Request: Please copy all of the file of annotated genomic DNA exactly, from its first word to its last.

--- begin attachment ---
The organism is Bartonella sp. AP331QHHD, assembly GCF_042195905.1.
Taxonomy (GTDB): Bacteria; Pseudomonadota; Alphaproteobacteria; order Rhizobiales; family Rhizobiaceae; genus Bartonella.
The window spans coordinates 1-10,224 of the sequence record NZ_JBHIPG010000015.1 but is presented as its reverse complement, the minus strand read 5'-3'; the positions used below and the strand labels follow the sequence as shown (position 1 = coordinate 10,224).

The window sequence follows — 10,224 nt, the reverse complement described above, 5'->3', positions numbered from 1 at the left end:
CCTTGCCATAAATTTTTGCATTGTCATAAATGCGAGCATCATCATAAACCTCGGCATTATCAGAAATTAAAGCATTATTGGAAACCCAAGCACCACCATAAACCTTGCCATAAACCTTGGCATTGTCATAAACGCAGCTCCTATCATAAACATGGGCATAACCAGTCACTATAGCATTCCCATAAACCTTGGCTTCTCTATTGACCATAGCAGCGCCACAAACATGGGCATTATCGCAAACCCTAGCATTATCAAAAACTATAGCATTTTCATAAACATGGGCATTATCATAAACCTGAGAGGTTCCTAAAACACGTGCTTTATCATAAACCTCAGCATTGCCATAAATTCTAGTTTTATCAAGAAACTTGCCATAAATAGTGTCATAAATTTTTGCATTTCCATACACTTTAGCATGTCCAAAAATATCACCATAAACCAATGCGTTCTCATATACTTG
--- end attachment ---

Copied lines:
The organism is Bartonella sp. AP331QHHD, assembly GCF_042195905.1.
Taxonomy (GTDB): Bacteria; Pseudomonadota; Alphaproteobacteria; order Rhizobiales; family Rhizobiaceae; genus Bartonella.
The window spans coordinates 1-10,224 of the sequence record NZ_JBHIPG010000015.1 but is presented as its reverse complement, the minus strand read 5'-3'; the positions used below and the strand labels follow the sequence as shown (position 1 = coordinate 10,224).

The window sequence follows — 10,224 nt, the reverse complement described above, 5'->3', positions numbered from 1 at the left end:
CCTTGCCATAAATTTTTGCATTGTCATAAATGCGAGCATCATCATAAACCTCGGCATTATCAGAAATTAAAGCATTATTGGAAACCCAAGCACCACCATAAACCTTGCCATAAACCTTGGCATTGTCATAAACGCAGCTCCTATCATAAACATGGGCATAACCAGTCACTATAGCATTCCCATAAACCTTGGCTTCTCTATTGACCATAGCAGCGCCACAAACATGGGCATTATCGCAAACCCTAGCATTATCAAAAACTATAGCATTTTCATAAACATGGGCATTATCATAAACCTGAGAGGTTCCTAAAACACGTGCTTTATCATAAACCTCAGCATTGCCATAAATTCTAGTTTTATCAAGAAACTTGCCATAAATAGTGTCATAAATTTTTGCATTTCCATACACTTTAGCATGTCCAAAAATATCACCATAAACCAATGCGTTCTCATATACTTG